I’ve been away from home for a few weeks, traveling first to Europe and then, more recently, to Michigan. The blog was one of the things that fell by the wayside during that time.
But now I’m back, and it occured to me that this would be an appropriate place to comment on Elly Peterson’s love of travel.
One day in the 1950s, Peterson was reading the paper and said to her husband, Pete, “I can’t understand a word of this. How can you possibly understand Thailand and Hong Kong and Egypt when they are just faraway names on a map. A person ought to go there and see them.”
“Let’s go,” Pete replied.
“Let’s go?” she screamed. “How can you take a trip like that with a job and a house and a truckload of animals and. . . .”
“You’re always talking about going, let’s go,” Pete responded. The rest will take care of itself.”
And so it did. The Petersons set off on a trip that took them 40,000 miles, to 20 countries by air, boat, traing, automobile, rickshaw and pedicab. They chronicled the trip in a little booklet they sent to their friends that Christmas. It concluded: “We took this trip because we wanted to know better the peoples of the world–and we came home, with a bundle of wonderful memories and the firm belief that People Really ARE Nicer Than Anybody Else!”
Elly Peterson regularly traveled overseas after that, often with her older sister, and often in November, right after the end of an election cycle when she undoubtedly was in need of a vacation. In the late 1960s and mid-1970s, she was part of delegations of women who traveled to the Mideast, the Soviet Union and China. These trips helped her forge relationships with prominent women in foreign countries, and closer friendships with the women with whom she traveled.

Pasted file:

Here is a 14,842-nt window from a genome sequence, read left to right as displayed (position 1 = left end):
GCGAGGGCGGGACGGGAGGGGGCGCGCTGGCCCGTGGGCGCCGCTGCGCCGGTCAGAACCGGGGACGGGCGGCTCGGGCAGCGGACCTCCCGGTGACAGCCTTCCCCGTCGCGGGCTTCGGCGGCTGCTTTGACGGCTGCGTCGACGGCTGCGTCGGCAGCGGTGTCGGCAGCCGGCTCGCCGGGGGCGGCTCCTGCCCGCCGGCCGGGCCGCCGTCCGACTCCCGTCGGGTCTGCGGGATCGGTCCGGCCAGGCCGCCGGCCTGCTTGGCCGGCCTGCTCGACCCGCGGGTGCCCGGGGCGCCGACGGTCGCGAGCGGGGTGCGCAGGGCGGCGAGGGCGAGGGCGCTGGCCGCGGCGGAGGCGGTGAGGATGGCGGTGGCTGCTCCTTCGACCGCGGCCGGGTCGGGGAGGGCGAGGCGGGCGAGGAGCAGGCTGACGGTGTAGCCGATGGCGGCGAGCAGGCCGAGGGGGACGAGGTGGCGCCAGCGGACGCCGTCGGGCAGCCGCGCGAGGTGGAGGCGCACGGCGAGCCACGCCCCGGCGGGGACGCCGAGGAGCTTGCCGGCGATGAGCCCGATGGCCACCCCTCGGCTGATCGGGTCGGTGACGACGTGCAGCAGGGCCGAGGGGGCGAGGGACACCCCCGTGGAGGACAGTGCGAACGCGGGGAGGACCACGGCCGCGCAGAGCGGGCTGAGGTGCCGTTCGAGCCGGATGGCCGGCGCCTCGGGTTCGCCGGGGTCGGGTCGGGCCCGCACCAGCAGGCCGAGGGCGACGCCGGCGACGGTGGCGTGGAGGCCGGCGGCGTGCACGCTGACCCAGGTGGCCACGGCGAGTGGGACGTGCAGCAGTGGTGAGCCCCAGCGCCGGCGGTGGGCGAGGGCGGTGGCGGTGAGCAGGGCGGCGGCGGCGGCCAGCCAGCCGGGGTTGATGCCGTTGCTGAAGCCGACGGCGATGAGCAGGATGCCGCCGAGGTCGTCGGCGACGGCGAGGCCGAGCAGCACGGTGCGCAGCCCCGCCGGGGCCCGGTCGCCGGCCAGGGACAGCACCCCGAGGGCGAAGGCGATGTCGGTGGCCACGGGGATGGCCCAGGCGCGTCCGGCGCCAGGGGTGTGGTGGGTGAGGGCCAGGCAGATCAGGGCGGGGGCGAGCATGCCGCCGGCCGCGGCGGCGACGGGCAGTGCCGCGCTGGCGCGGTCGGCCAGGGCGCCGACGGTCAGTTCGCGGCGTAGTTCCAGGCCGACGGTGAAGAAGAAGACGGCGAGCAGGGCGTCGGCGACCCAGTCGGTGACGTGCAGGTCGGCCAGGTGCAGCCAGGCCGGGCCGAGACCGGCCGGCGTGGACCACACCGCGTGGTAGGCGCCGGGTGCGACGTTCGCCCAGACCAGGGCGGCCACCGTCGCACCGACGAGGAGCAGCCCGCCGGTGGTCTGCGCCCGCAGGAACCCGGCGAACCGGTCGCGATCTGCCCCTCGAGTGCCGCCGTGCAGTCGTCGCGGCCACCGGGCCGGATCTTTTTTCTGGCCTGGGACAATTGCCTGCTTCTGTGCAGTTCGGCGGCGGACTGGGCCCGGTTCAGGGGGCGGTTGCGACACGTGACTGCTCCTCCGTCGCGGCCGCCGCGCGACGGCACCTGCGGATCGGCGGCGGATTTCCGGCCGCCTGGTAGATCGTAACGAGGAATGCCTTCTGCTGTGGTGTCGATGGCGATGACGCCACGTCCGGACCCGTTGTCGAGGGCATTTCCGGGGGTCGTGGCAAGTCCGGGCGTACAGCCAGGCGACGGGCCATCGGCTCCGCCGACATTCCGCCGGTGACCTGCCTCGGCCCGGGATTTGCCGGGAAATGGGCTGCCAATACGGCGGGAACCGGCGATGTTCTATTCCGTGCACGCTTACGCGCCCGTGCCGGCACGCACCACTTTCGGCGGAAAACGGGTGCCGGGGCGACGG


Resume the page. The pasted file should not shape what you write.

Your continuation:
Late in life, she recalled that she had always dreamed of owning a home in England or France, places where she had served in the American Red Cross during World War II. But when retirement time came, she discovered that her husband didn’t want any part of it. Now he wanted her to make some concessions to the lifestyle he wanted to live, and so they divided their time between homes in Hawaii and Charlotte, Michigan, where he could continue to enjoy games of golf and hunting trips.
When she could no longer travel herself, Peterson remained an armchair traveler, and loved to hear the details of trips that her younger friends and relatives had made. She retained that zest for adventure, and curiosity about the rest of the world for all of her life.